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Tuesday, November 29, 2011

Dems challenge redistricting case By Rachel Fettig The Daily Cardinal

Grace Liu/Cardinal file photo

Gov. Scott Walker opponents rally at Capitol Square Nov. 19 to support the recall drive organized by United Wisconsin.

The Democratic Party of Wisconsin announced Monday it will intervene in a Republican lawsuit asking the Supreme Court to require recall elections for members of the state legislature to be held under new districts. Every 10 years, the state redraws Wisconsin legislative and congressional maps to account for population changes according to the census. The Republican-controlled legislature passed the redistricting law over the summer, but some argue the new district lines unfairly favor Republican senators by making districts less competitive. “It is interesting to me that the new lines have drawn Fort Atkinson out of Scott Fitzgerald’s district,” said Lori Compas, treasurer of the Committee to Recall Scott Fitzgerald. “I happen to live in Fort Atkinson, and I am the one who initiated the recall effort against Scott Fitzgerald.” The Government Accountability Board, the state agency that oversees elections,

decided the new districts would not apply to elections until November 2012. Therefore, any potential recall election that would take place before the date would be conducted via the old districts. A Republican group represented by Michael Best & Friedrich filed a lawsuit Nov. 21 arguing the new districts are constitutional. Michael Best & Friedrich is representing two claims—one

The Daily Cardinal

Un i t e d Wi s c o n s i n announced Monday they have collected over 300,000 signatures after two weeks of circulating petitions to recall Gov. Scott Walker. “This is an amazing accomplishment, and we need you to keep this grassroots movement going—we have a long way to go before Walker is out of office,” United Wisconsin said in an e-mail to supporters.

“The collection pace will slow as it expands to more disparate areas and groups of voters and [as] the weather becomes less pleasant.” Barry Burden professor Department of Political Science

Petitioners will prompt a recall election if they gather more than 540,208 signatures, 25 percent of the number of voters in the 2010 gubernatorial election, by Jan. 17.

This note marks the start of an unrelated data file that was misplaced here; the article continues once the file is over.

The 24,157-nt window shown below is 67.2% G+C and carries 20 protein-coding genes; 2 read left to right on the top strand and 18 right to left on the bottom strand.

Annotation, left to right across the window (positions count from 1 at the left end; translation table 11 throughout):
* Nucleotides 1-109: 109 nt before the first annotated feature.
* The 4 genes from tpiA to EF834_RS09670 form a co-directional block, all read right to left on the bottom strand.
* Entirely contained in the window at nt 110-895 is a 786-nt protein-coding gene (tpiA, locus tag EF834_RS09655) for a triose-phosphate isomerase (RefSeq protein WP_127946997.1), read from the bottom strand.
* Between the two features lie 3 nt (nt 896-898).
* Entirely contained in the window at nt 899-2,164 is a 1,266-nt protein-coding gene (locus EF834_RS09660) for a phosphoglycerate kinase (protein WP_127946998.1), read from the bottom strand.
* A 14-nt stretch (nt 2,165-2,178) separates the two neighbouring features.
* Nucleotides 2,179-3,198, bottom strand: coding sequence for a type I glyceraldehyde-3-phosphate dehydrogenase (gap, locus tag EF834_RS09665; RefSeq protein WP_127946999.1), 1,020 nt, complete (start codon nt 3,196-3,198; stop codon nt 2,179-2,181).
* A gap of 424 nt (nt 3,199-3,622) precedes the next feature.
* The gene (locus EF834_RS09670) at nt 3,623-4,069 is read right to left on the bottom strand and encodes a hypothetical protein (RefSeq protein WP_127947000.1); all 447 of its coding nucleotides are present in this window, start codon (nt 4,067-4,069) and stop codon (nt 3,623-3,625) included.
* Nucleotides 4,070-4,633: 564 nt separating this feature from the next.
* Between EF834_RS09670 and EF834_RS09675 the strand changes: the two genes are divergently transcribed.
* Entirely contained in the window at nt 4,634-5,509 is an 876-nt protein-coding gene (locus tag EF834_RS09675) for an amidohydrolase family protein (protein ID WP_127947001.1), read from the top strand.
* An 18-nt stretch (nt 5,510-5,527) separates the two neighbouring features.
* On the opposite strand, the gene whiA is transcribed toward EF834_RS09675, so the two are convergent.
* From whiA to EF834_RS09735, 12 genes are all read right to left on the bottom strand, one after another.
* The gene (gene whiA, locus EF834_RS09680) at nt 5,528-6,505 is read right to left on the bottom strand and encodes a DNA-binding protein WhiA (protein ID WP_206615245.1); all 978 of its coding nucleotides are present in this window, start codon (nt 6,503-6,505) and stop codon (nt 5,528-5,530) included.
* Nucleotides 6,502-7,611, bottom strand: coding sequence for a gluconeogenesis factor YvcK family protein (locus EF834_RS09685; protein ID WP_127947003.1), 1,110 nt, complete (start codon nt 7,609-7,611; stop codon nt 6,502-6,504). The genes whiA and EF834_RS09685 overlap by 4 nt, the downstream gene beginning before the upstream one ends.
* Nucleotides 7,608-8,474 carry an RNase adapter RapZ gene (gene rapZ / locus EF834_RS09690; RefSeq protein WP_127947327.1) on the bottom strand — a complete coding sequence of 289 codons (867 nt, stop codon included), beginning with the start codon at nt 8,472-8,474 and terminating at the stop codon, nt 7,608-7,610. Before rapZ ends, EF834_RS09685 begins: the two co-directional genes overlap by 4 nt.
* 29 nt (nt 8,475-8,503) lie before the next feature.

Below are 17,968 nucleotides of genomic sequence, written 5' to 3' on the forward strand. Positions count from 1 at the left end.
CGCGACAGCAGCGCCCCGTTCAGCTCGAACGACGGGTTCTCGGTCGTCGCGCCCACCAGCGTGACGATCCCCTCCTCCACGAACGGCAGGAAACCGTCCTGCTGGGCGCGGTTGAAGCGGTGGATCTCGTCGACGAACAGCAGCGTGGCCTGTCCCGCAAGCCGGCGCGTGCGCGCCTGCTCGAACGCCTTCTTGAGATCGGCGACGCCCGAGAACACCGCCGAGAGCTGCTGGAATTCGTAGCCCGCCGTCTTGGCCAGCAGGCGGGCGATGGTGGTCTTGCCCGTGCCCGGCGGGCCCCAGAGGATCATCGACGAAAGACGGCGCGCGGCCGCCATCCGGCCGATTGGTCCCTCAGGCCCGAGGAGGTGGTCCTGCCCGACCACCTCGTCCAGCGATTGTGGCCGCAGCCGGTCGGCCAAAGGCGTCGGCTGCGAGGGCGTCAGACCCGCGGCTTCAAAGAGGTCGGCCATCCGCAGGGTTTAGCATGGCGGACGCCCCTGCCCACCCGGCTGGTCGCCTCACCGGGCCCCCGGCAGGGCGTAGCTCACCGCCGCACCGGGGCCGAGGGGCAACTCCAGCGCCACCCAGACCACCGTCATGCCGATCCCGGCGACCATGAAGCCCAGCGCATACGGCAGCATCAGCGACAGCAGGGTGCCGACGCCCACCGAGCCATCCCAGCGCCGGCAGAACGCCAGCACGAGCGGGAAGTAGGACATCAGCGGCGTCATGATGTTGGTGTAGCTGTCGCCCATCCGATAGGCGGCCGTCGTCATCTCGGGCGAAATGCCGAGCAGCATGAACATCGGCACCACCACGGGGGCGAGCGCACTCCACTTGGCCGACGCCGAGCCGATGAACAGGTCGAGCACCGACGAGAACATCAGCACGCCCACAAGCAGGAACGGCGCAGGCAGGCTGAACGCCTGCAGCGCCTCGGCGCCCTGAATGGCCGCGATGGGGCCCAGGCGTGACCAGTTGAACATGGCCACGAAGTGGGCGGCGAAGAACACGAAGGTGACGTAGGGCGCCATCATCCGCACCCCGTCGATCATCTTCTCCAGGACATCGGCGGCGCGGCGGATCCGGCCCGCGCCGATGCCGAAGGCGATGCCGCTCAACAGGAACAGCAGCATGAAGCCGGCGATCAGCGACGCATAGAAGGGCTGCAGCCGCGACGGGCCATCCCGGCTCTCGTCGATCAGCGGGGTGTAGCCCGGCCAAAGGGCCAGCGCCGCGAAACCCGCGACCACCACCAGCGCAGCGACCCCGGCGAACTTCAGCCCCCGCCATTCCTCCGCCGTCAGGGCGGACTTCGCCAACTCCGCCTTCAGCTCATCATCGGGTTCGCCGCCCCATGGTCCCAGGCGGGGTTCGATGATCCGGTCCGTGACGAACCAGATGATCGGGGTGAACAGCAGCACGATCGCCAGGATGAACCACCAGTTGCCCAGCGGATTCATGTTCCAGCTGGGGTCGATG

Political science professor Barry Burden said it is easiest to get signatures at the beginning of the drive because the “most eager signers will quickly add their names.” “The collection pace will slow as it expands to more disparate areas and groups of voters and [as] the weather becomes less pleasant,” Burden said in an e-mail. But United Wisconsin spokesperson Erik Kirkstein said they believe they can get at least 600,000 to 700,000 signatures. According to a Milwaukee Journal Sentinel article, a similar petition drive in Ohio this spring, which prompted a referendum vote on their own collective bargaining legislation, gained around 215,000 in the first month, a number that United Wisconsin has far surpassed in two weeks. Some Republicans say they believe organizers will collect enough votes to hold the recall but are confident Walker would win a general election.

recall page 3

lawsuit page 3 Republicans are challenging a decision that recall elections occuring before November 2012 would be conducted in old districts. There are currently four Republican senators who could face recall elections.

Graphic by natasha soglin

300k sign to recall Walker By Mckenna Kohlenberg

that argues the new redistricting plan is “constitutionally valid” and another challenging the GAB decision that a potential recall election would be conducted in the old districts “superseded” by the new law, according to Eric McLeod, an attorney for the firm. The law firm had given the state legislature legal advice when

The Onion holds contest at UW

Mark Kauzlarich/the daily cardinal